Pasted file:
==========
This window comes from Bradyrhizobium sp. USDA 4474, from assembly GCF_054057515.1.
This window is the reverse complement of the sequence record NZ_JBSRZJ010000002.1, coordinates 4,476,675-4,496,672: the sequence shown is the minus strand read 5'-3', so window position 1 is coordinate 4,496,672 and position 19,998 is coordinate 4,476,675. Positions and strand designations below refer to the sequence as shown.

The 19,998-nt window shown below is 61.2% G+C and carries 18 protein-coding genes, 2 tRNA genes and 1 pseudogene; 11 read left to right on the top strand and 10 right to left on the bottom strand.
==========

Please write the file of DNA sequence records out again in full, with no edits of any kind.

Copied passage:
This window comes from Bradyrhizobium sp. USDA 4474, from assembly GCF_054057515.1.
This window is the reverse complement of the sequence record NZ_JBSRZJ010000002.1, coordinates 4,476,675-4,496,672: the sequence shown is the minus strand read 5'-3', so window position 1 is coordinate 4,496,672 and position 19,998 is coordinate 4,476,675. Positions and strand designations below refer to the sequence as shown.

The 19,998-nt window shown below is 61.2% G+C and carries 18 protein-coding genes, 2 tRNA genes and 1 pseudogene; 11 read left to right on the top strand and 10 right to left on the bottom strand.